The Hope FaultTracy FarrFremantle Press, 2017 (I own a copy, courtesy of the publisher)
Australia seems to have a habit of claiming talented New Zealanders for their own when it suits them-- but if the talented Kiwi in question is Tracy Farr, I have no problem naming her a West Australian. After all, she's originally from here. Tracy's first novel, The Life and Loves of Lena Gaunt was longlisted for the 2014 Miles Franklin Literary Award, and remains to this day one of my favourite novels of all time. Her second novel, The Hope Fault was released early in 2017, and I have been kicking myself for not getting to it sooner. More experimental in style than The Life and Loves of Lena Gaunt, The Hope Fault tells the story of an unconventional family, who spend one rainy long weekend packing up a holiday house ready to sell it.
Yet, to sum up this novel in just that one sentence seems horribly wrong to me. This is a slow burner of a novel, and one which takes its cues not just from polished literary fiction styles, but also the techniques of poetry and film, geology and-- dare I say it, cross stitching. Farr's prose is beautiful, her imagery evocative without being overdone. Some of her scenes last for less than a page, and yet she tells you all you need to know to get inside the heads of her cast of characters.
The novel takes place in three parts. The first part is the first half of the long weekend, and we meet Iris Diamond, her son, Kurt and her ex-niece/ daughter of her best friend, Lucy, as they drive down to the old family holiday home at a place called Cassetown, somewhere in WA's coastal South West. Cassetown is named for a geologist, Casse, who drowned on an expedition to the bay. (Fairly certain that Cassetown is not a real place, though it seems to be based on real places.) Joining them at the house are Paul (Iris's ex-husband/ Kurt's father), Kristin (the woman Paul left Iris for) and their as-yet unnamed baby daughter. Much of the depth of this novel comes from the nuanced way the writer explores the complicated relationships between these characters, and the way that they have become family despite Paul's infidelity to Iris.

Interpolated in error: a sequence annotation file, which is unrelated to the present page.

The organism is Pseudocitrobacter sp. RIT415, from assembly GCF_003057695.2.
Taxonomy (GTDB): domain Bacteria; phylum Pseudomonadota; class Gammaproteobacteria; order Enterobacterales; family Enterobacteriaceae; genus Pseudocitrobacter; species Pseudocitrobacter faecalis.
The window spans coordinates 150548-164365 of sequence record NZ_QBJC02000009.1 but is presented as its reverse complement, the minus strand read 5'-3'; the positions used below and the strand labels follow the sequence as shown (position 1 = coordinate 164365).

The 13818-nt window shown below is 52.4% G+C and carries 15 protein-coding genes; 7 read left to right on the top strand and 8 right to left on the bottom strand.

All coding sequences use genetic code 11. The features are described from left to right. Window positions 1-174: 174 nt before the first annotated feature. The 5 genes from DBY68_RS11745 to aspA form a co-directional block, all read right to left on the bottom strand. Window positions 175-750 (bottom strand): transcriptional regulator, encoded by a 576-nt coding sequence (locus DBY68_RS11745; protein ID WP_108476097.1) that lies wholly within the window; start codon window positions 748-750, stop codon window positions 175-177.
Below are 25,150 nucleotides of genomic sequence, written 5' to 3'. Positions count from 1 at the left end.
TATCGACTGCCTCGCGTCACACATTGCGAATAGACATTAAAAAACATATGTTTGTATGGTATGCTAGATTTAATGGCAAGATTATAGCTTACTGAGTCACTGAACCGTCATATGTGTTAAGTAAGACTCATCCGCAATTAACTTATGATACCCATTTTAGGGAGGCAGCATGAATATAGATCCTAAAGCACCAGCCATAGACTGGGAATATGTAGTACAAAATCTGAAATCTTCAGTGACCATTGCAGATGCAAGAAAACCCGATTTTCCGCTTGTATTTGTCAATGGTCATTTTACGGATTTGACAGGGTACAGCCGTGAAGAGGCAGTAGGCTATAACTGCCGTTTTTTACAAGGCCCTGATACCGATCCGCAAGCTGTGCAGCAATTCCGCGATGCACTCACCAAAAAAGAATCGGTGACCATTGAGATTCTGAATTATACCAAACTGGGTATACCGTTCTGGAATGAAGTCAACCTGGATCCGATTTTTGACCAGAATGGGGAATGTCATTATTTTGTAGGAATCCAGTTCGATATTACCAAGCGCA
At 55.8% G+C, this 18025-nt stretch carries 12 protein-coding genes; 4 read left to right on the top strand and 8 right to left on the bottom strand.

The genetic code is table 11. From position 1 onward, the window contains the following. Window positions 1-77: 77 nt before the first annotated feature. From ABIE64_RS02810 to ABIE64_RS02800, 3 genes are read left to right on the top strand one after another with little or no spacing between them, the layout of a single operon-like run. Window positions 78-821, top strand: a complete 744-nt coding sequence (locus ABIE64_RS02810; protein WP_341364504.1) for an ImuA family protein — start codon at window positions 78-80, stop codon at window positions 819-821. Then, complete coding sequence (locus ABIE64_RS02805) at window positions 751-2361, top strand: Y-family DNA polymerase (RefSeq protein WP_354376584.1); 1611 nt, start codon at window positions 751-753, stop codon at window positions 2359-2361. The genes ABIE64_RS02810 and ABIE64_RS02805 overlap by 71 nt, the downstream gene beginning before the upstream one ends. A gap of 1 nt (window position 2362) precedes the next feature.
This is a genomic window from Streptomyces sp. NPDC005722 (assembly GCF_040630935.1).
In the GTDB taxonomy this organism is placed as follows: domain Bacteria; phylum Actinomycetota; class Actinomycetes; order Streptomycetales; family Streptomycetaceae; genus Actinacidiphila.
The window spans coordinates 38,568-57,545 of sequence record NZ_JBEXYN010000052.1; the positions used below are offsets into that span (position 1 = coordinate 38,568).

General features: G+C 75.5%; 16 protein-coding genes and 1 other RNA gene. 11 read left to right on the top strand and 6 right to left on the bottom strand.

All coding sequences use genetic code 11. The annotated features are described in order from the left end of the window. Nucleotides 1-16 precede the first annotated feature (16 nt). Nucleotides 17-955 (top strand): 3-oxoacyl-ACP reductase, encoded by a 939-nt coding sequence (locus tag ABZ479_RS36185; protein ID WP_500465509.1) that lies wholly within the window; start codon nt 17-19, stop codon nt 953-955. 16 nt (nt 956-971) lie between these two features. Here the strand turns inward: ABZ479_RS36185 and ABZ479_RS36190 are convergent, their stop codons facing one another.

The second part of the novel follows the life of Iris's almost-100 year old mother, Rosa Golden, who was once Rosa Fortune, author of Miss Fortune's Faery Tales. Rosa's life is told backwards, in 100 jigsaw pieces, some like confessions or diary entries, and others, letters. The task of revealing the secrets that have shaped both Iris's and Rosa's lives in this reverse fashion would not have been an easy one, but Tracy Farr has deftly managed to create tension in her narrative here and the result takes the reader into the third section of the novel searching everywhere for hidden meanings that not even the characters know.
Section three is the last two days of the long weekend, the aftermath of a large House Un-breaking party held by the Diamond clan to send their house off in style. I won't say much about this part of the novel, as you need to experience it for yourself.
While I would have loved more of something like Lena, I enjoyed delving into the world of The Hope Fault, and was inspired by the craft of the novel-- the way that something as simple as a family weekend down south can be fertile ground for a literary fiction novel which I would not be surprised to see on prize shortlists in the near future.